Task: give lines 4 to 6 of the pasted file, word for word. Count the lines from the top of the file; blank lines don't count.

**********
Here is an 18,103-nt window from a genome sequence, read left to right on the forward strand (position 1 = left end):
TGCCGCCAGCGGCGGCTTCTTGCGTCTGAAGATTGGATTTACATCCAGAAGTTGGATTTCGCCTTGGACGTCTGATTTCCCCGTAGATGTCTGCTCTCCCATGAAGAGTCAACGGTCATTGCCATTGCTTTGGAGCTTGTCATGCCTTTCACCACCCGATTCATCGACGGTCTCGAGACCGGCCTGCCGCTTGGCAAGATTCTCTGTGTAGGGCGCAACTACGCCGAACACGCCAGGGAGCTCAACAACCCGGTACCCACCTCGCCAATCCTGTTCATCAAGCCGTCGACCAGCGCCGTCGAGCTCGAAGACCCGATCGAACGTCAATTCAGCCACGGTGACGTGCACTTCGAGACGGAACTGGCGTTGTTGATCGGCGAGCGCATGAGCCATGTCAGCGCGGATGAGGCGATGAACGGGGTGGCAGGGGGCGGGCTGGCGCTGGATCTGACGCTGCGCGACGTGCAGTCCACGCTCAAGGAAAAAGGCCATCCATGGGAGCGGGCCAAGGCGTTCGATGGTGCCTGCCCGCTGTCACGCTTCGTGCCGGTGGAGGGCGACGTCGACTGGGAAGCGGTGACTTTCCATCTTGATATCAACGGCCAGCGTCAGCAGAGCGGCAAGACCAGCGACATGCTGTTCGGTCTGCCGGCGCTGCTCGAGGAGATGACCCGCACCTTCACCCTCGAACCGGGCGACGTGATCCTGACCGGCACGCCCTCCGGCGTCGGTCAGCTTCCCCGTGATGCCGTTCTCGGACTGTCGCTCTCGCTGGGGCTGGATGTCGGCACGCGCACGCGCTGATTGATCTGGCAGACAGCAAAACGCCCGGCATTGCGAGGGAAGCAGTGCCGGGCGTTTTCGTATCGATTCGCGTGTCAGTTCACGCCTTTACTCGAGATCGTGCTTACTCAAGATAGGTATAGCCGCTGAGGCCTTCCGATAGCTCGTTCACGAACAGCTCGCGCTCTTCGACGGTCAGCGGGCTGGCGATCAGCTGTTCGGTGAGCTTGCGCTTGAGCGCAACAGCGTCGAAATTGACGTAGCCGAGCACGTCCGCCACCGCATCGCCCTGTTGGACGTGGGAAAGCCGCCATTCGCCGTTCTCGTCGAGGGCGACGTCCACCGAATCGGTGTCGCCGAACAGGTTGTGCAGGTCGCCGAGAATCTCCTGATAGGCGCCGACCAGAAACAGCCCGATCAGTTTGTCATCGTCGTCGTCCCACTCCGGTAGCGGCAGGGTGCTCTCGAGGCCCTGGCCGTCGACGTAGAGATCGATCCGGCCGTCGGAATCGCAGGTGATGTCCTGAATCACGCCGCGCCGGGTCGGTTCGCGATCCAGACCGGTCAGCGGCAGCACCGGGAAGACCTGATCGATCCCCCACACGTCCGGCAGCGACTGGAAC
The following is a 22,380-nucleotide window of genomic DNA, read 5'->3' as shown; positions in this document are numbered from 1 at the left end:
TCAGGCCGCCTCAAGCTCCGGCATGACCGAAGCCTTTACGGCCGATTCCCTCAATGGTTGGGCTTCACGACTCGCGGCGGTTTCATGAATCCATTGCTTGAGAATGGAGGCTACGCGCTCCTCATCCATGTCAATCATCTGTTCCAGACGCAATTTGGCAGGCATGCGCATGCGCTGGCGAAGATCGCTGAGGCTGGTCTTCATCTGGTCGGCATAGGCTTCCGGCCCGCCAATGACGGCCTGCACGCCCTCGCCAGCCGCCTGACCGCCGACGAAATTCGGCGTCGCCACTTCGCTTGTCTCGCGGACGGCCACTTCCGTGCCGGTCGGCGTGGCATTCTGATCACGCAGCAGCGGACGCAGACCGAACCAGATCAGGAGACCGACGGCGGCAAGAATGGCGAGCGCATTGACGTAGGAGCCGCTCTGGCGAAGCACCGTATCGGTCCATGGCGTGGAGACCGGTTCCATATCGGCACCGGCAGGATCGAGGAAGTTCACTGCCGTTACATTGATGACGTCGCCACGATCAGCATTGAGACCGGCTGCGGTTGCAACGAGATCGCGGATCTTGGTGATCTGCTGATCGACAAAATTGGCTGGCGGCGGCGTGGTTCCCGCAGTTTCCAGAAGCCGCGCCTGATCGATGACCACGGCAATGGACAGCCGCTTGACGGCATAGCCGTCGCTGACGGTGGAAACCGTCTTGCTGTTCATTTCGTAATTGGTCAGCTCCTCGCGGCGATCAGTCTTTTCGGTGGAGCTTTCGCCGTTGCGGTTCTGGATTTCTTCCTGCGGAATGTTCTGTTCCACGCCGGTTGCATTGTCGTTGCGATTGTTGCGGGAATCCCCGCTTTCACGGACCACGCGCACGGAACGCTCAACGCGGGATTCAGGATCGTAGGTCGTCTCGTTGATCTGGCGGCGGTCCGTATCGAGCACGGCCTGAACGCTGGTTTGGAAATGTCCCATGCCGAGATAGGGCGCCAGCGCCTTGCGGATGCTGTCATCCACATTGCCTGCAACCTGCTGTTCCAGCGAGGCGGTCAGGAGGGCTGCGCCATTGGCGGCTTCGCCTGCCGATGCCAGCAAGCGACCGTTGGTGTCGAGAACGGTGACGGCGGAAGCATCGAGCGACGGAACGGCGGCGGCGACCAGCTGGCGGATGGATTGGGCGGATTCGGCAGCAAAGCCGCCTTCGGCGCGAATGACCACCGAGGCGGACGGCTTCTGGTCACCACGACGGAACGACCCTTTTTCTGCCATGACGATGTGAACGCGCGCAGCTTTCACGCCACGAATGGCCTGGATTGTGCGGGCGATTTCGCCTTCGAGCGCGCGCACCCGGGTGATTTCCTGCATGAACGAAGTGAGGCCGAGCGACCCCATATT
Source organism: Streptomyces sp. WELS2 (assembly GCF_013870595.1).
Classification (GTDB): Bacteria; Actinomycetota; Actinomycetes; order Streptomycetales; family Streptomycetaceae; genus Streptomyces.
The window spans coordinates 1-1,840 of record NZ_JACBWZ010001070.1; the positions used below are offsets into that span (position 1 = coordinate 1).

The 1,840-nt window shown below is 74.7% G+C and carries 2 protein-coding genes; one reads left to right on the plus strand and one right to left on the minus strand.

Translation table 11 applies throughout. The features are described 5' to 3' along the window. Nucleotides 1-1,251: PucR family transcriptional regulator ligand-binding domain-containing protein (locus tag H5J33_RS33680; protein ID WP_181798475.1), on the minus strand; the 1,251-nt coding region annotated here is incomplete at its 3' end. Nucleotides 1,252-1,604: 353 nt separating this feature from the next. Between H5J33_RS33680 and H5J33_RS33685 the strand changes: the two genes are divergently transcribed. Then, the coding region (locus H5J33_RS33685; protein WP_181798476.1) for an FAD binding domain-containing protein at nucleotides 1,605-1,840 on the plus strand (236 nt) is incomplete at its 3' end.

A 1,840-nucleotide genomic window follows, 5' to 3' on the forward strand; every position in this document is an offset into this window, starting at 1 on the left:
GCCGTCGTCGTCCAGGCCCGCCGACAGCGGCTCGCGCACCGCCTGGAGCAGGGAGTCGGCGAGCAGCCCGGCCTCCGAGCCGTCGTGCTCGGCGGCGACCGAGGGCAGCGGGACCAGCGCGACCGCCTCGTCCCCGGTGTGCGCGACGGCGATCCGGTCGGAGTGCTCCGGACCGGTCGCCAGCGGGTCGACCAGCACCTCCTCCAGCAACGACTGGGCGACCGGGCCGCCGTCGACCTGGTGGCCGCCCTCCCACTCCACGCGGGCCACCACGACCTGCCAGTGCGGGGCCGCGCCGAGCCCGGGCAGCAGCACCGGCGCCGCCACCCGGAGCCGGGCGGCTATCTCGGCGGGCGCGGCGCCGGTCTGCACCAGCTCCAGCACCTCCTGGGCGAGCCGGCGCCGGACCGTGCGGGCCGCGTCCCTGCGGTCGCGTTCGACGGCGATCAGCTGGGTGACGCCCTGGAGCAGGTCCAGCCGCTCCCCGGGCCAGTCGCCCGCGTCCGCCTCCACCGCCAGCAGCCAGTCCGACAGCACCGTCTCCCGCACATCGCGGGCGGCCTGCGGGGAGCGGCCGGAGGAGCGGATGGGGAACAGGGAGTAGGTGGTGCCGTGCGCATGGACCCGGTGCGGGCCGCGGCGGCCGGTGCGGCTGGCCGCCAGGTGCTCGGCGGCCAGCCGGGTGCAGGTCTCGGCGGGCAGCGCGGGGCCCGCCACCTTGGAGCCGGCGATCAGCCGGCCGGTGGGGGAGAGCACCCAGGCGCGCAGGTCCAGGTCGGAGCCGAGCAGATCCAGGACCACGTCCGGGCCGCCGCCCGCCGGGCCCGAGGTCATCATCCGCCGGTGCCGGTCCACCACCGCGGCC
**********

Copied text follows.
TCAGGCCGCCTCAAGCTCCGGCATGACCGAAGCCTTTACGGCCGATTCCCTCAATGGTTGGGCTTCACGACTCGCGGCGGTTTCATGAATCCATTGCTTGAGAATGGAGGCTACGCGCTCCTCATCCATGTCAATCATCTGTTCCAGACGCAATTTGGCAGGCATGCGCATGCGCTGGCGAAGATCGCTGAGGCTGGTCTTCATCTGGTCGGCATAGGCTTCCGGCCCGCCAATGACGGCCTGCACGCCCTCGCCAGCCGCCTGACCGCCGACGAAATTCGGCGTCGCCACTTCGCTTGTCTCGCGGACGGCCACTTCCGTGCCGGTCGGCGTGGCATTCTGATCACGCAGCAGCGGACGCAGACCGAACCAGATCAGGAGACCGACGGCGGCAAGAATGGCGAGCGCATTGACGTAGGAGCCGCTCTGGCGAAGCACCGTATCGGTCCATGGCGTGGAGACCGGTTCCATATCGGCACCGGCAGGATCGAGGAAGTTCACTGCCGTTACATTGATGACGTCGCCACGATCAGCATTGAGACCGGCTGCGGTTGCAACGAGATCGCGGATCTTGGTGATCTGCTGATCGACAAAATTGGCTGGCGGCGGCGTGGTTCCCGCAGTTTCCAGAAGCCGCGCCTGATCGATGACCACGGCAATGGACAGCCGCTTGACGGCATAGCCGTCGCTGACGGTGGAAACCGTCTTGCTGTTCATTTCGTAATTGGTCAGCTCCTCGCGGCGATCAGTCTTTTCGGTGGAGCTTTCGCCGTTGCGGTTCTGGATTTCTTCCTGCGGAATGTTCTGTTCCACGCCGGTTGCATTGTCGTTGCGATTGTTGCGGGAATCCCCGCTTTCACGGACCACGCGCACGGAACGCTCAACGCGGGATTCAGGATCGTAGGTCGTCTCGTTGATCTGGCGGCGGTCCGTATCGAGCACGGCCTGAACGCTGGTTTGGAAATGTCCCATGCCGAGATAGGGCGCCAGCGCCTTGCGGATGCTGTCATCCACATTGCCTGCAACCTGCTGTTCCAGCGAGGCGGTCAGGAGGGCTGCGCCATTGGCGGCTTCGCCTGCCGATGCCAGCAAGCGACCGTTGGTGTCGAGAACGGTGACGGCGGAAGCATCGAGCGACGGAACGGCGGCGGCGACCAGCTGGCGGATGGATTGGGCGGATTCGGCAGCAAAGCCGCCTTCGGCGCGAATGACCACCGAGGCGGACGGCTTCTGGTCACCACGACGGAACGACCCTTTTTCTGCCATGACGATGTGAACGCGCGCAGCTTTCACGCCACGAATGGCCTGGATTGTGCGGGCGATTTCGCCTTCGAGCGCGCGCACCCGGGTGATTTCCTGCATGAACGAAGTGAGGCCGAGCGACCCCATATT
Source organism: Streptomyces sp. WELS2 (assembly GCF_013870595.1).
Classification (GTDB): Bacteria; Actinomycetota; Actinomycetes; order Streptomycetales; family Streptomycetaceae; genus Streptomyces.